Molecules to Ecosystems: Rob Finn on the Microbial Ecosystems transversal theme
Rob Finn, one of the co-chairs of the Microbial Ecosystems theme, discusses his work, the challenges of multidisciplinary research, and how the theme is already helping to promote the exchange of scientific ideas
The Microbial Ecosystems theme – part of the new EMBL Programme ‘Molecules to Ecosystems’ – focuses on how microbes interact with and influence their environments. It aims to examine microbial functions, how microbes interact with each other as communities, and how they impact their surroundings. A fundamental goal of this theme is also to understand how we might be able to modulate the composition of a microbiome, either to enhance a particular trait or to return the microbiome to its original state after perturbation.
Rob Finn, Team Leader at EMBL’s European Bioinformatics Institute (EMBL-EBI), is one of the co-chairs for Microbial Ecosystems along with Nassos Typas, Group Leader at EMBL Heidelberg. Here, Rob discusses the challenges of multidisciplinary research, what this theme aims to accomplish in the coming years, and how it is already helping to promote the exchange of scientific ideas.
What is the Microbial Ecosystems theme and how does it build on EMBL’s present expertise?
When EMBL launched its new strategic programme ‘Molecules to Ecosystems’, Nassos Typas and I helped to develop and chair the Microbial Ecosystems theme. The work across EMBL that sits within this theme has an overarching aim to better understand the functional role of microbes within different ecosystems, particularly the human microbiome.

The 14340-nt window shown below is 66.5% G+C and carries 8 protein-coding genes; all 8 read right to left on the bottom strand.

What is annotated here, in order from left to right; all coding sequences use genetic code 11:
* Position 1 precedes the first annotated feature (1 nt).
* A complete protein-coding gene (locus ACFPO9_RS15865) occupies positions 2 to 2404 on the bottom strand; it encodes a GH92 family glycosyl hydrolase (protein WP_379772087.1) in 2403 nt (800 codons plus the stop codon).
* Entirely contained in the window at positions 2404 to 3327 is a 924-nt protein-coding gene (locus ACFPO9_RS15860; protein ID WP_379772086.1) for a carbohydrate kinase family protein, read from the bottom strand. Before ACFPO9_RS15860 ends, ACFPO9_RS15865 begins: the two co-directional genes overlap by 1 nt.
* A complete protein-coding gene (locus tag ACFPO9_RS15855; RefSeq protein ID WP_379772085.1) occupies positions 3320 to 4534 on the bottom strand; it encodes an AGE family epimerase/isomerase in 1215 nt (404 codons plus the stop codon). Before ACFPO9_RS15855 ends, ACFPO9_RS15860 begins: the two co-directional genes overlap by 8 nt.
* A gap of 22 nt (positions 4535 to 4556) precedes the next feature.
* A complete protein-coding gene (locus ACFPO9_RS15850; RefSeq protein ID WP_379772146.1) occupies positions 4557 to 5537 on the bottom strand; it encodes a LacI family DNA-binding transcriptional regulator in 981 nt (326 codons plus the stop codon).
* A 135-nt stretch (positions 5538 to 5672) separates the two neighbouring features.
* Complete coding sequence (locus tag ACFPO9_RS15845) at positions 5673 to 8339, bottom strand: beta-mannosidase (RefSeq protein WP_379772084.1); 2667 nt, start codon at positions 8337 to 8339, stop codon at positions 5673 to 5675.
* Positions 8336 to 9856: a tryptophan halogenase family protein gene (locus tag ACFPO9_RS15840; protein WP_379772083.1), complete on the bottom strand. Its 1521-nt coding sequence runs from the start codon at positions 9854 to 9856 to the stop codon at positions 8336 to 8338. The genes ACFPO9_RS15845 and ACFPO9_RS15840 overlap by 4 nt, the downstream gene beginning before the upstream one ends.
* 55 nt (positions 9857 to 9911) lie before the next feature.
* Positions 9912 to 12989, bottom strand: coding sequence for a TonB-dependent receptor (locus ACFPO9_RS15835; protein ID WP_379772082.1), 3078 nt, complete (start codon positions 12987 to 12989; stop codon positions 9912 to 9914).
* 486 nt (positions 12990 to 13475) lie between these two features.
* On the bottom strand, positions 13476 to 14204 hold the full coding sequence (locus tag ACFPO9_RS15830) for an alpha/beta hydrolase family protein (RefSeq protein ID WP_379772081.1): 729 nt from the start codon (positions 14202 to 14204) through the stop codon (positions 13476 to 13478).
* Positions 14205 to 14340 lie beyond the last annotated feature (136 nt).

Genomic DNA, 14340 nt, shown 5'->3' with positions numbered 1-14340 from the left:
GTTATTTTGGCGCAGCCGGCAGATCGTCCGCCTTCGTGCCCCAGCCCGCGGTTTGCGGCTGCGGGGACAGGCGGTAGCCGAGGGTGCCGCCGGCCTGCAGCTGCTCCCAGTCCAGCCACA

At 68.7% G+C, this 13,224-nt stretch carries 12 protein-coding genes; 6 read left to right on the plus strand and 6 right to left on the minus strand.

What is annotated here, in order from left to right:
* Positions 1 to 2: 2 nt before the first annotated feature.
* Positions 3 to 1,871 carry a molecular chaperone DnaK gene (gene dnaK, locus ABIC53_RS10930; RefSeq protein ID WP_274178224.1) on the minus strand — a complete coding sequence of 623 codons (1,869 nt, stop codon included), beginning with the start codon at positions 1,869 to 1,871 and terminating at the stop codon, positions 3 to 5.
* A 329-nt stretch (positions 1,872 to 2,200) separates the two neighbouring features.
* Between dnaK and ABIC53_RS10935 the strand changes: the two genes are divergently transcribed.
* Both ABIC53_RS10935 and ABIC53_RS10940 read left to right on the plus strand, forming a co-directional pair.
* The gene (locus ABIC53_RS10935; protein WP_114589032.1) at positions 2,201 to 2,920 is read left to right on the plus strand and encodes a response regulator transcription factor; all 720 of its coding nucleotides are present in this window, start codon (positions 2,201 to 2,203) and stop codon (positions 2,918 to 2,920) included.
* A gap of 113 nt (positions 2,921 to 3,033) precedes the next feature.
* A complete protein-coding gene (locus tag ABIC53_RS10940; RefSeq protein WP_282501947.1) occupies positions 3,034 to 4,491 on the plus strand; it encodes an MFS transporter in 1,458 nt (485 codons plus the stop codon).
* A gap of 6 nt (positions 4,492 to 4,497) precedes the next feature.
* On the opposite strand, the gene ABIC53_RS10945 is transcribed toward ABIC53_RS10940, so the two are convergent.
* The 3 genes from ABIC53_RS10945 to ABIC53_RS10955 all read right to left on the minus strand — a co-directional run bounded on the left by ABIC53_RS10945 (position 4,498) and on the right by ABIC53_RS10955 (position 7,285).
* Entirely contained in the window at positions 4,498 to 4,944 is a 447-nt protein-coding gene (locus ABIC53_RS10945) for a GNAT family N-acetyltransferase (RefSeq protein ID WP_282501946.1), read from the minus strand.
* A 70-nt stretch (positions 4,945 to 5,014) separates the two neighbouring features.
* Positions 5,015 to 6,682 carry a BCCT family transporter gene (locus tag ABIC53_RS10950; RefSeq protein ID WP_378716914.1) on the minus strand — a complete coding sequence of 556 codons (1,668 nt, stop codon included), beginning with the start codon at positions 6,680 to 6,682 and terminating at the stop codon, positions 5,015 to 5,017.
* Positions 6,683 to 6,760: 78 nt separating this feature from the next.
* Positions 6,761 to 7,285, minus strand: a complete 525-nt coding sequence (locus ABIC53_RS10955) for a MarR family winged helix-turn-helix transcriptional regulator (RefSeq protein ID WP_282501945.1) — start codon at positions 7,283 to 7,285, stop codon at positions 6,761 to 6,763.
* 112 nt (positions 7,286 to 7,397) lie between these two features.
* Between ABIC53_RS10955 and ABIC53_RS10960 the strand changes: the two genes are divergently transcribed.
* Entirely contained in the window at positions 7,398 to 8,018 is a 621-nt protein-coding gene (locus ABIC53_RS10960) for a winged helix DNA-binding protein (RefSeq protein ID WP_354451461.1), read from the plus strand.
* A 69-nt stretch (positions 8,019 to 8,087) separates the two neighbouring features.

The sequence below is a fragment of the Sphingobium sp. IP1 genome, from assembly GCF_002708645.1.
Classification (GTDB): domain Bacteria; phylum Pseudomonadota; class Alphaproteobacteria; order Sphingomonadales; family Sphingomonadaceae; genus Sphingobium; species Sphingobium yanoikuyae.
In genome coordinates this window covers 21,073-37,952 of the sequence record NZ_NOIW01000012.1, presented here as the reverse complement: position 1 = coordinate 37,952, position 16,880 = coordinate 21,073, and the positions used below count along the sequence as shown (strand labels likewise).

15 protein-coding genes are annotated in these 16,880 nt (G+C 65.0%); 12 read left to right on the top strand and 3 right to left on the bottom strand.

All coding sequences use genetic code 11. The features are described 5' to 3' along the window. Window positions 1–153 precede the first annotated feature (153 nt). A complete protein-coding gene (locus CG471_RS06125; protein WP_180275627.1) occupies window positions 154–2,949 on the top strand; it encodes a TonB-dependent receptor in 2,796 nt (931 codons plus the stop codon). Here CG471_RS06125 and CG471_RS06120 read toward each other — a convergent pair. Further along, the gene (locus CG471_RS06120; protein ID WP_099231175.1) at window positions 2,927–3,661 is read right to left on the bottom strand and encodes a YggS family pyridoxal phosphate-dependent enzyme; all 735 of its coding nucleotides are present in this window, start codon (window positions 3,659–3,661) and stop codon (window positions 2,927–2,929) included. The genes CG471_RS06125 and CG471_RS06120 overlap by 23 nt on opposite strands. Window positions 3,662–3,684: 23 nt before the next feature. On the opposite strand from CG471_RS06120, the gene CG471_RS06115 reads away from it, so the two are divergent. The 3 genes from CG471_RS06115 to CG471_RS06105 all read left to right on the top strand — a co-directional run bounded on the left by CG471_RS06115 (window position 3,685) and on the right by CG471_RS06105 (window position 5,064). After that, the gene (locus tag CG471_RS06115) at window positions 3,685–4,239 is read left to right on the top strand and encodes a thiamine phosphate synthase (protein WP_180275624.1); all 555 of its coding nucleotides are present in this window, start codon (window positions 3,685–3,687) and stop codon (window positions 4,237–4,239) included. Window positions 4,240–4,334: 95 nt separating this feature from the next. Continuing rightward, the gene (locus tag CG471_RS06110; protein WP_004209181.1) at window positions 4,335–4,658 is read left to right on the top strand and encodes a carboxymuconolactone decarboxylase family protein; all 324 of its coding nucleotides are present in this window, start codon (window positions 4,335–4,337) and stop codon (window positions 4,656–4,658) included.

EMBL is already in a fantastic position to lay the foundation of this theme with a wide range of microbial research already going on. Researchers across EMBL are investigating microbial communities and their interactions by better understanding microbial diversity through genomics. In order to facilitate this at EMBL, we are establishing comprehensive databases and computational resources, developing new experimental resources and pipelines, and using the bioinformatic and structural biology expertise at EMBL to map microbial gene function, protein complexes, and functional pathways.
What are you working on in the Microbial Ecosystems theme?
The microbiome research that encompasses this transversal theme involves the study of all genomes present within different environments. My team help to develop and run EMBL-EBI’s MGnify data resource which allows users to submit, analyse, and compare thousands of microbiome datasets. We are currently working to expand MGnify to incorporate more genomes in our catalogues, as well as developing pipelines for the discovery and presentation of eukaryotic and viral members of microbiomes.
While we are focusing on human microbiomes initially in the theme, we are also expanding our datasets to cover marine biomes, in preparation for EMBL’s flagship project, the TREC expedition, which will sample organisms at the land-sea interface around European coastlines. This is alongside other ongoing projects, including Mission Microbiomes and AtlantECO, as well as scoping other potential new projects.